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Guide to the Jacob Harvey Family Papers
 MS 306

New-York Historical Society
170 Central Park West
New York, NY 10024
(212) 873-3400

New-York Historical Society

Collection processed by Anne Boissonnault

This finding aid was produced using ArchivesSpace on March 11, 2019
Finding aid written in English using Describing Archives: A Content Standard

Biographical/Historical Note

In 1939, Claire Feins, a graduate student in history at Columbia University, took an interest in prominent New York physician, botanist, and founding member of New-York Historical Society, David Hosack (1769-1835). Feins began to research his life and work while writing a history of Columbia University's Rockefeller Center property to satisfy her master's thesis. Following the completion of her degree, Feins continued to build upon her research, with the intent of using it as the subject for a doctoral thesis. In 1948 she applied for a John Simon Guggenheim Memorial Fellowship to write a biography of David Hosack, but did not receive funding for her project, and never completed her dissertation.

Over the course of her research, Feins made contact with sisters Alice, Constance, and Georgina Biddle, descendants of David Hosack, who provided her with access to their family papers. At the time, these papers were thought to contain primary source material pertaining to the life of David Hosack, but Feins found little that was of any use to her. There was, however, a substantial amount of correspondence belonging to Hosack's immediate family, specifically his daughter, Mary Hosack Harvey (1800-1872), and her husband, Jacob Harvey (1797-1848). While Feins continued her Hosack research, her husband, Daniel Feins, who was inspired by the quality and extent the Harvey manuscripts, began to push for a publication based upon the Harvey material.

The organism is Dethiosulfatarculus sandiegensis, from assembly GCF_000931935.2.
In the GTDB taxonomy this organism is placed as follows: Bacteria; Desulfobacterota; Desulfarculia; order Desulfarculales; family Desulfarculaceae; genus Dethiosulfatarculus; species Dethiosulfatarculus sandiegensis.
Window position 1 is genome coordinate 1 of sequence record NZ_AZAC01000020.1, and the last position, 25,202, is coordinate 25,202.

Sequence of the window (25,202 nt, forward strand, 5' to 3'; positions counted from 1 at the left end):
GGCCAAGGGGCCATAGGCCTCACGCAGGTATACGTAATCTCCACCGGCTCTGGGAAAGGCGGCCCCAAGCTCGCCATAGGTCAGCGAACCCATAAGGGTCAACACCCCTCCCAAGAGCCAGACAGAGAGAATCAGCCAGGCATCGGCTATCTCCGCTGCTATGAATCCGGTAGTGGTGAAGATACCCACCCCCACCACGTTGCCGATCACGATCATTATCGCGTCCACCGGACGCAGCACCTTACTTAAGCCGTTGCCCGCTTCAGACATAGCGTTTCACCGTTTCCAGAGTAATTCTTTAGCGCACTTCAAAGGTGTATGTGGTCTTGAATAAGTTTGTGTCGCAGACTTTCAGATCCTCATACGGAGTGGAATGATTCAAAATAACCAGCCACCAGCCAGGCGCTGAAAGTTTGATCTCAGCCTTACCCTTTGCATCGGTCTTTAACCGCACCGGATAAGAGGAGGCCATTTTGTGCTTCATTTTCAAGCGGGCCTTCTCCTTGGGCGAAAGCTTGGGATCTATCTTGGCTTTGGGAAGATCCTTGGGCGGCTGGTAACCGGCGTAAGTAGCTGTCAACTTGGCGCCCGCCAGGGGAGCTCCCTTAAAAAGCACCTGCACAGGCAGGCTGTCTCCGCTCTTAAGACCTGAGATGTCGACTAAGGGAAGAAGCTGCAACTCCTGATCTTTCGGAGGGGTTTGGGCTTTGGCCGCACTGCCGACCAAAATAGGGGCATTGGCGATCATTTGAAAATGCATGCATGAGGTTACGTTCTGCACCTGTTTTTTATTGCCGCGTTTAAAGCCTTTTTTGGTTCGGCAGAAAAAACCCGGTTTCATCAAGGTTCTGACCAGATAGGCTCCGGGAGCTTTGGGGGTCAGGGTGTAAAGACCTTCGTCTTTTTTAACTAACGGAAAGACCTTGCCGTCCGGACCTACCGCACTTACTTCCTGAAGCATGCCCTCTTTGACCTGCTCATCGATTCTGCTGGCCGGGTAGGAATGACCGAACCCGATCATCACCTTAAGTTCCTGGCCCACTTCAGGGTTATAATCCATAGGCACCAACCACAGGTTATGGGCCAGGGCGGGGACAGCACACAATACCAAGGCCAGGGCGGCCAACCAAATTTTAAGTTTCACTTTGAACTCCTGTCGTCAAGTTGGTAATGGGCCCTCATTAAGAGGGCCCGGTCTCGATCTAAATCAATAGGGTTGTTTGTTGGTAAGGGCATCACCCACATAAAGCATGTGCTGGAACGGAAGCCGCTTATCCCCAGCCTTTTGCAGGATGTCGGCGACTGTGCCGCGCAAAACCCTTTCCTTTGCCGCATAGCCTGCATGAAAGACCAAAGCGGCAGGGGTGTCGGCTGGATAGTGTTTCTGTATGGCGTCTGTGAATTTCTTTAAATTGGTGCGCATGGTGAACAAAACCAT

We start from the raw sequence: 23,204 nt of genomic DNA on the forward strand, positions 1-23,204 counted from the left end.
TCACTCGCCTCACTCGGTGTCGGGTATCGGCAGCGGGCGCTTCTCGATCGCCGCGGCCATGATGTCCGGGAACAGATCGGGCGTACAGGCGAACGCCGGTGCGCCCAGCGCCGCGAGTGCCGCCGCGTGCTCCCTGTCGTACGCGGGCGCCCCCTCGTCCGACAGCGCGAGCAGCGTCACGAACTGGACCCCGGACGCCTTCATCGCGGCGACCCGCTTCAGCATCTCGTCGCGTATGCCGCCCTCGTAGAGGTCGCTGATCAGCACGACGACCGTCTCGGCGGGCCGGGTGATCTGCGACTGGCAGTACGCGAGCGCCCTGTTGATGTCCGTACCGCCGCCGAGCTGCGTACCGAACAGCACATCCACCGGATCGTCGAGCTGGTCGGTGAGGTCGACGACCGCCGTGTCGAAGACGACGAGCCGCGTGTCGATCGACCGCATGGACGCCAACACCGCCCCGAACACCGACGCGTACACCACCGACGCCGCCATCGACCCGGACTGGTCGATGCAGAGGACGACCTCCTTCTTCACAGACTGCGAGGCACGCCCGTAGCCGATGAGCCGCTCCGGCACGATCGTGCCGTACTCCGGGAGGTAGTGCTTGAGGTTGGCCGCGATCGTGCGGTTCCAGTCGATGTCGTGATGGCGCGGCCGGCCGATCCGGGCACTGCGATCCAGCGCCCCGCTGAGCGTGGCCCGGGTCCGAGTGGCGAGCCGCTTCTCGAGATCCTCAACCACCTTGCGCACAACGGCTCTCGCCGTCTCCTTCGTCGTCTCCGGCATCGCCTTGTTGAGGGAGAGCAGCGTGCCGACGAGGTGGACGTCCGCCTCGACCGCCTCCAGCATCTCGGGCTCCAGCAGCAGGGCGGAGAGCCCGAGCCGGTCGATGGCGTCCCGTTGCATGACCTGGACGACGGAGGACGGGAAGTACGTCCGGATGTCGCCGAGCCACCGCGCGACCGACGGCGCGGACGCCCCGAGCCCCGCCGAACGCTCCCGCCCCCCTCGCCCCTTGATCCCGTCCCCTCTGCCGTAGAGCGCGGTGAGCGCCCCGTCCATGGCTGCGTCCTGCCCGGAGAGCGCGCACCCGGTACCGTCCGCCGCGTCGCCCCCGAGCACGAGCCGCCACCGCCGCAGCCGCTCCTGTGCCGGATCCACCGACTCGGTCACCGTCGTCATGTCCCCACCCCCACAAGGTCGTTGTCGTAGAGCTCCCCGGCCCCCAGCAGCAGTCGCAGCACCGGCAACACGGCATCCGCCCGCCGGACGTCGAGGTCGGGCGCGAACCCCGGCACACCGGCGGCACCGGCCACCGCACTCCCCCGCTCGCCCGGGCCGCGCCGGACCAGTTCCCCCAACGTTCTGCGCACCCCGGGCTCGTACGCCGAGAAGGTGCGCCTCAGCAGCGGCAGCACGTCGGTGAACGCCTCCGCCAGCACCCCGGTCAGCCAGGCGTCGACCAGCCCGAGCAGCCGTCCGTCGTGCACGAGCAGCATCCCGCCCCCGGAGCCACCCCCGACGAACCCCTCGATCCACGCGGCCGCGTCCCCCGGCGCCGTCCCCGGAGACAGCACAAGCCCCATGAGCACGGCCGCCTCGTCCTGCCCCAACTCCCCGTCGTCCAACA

Although Claire Feins did not write her book on David Hosack, one was eventually written by Christine Chapman Robbins, and published by the American Philosophical Society [APS]. Feins appears to have lent some assistance to this work, and an inscribed copy, from Robbins to Feins, is in the collection. Preceding the publication of this volume, in 1962, the Feinses lent a portion of the Jacob Harvey correspondence and other materials to APS, which were microfilmed and returned to the Feinses.

Jacob Harvey was an Irish merchant, and Quaker, who emigrated to the United States in 1816, where he began his career as an apprentice to Abraham Bell, of A. Bell & Co. in New York. In 1822, Bell took Harvey as partner in his firm, and Harvey became deeply involved in the commercial life of the city. 1827 saw his break with the Society of Friends, owing primarily to a controversy between the Orthodox in England and the New Lights in New York, as well as his romantic interest in women not of the same religious persuasion. In 1828 he married Mary Hosack who was the daughter of prominent New York physician David Hosack, and together they had two daughters, Mary Harvey (1831-1900) and Rebecca Harvey (1840-1912).

Throughout his life, Jacob Harvey was distinctly politically engaged, writing letters to such prominent figures as Andrew Jackson, James K. Polk, John Randolph of Roanoke, William H. Seward, Martin van Buren, and Daniel Webster, among others. Harvey was acutely aware of the problems of his homeland and its people, and, with the aid of A. Bell & Co., raised money and food for Irish relief during the famine, and assisted Irish immigrants in locating lost relatives and remitting hard earned money to Ireland. Harvey was also deeply concerned by the institution of slavery in the United States, and frequently advocated for the rights of enslaved persons.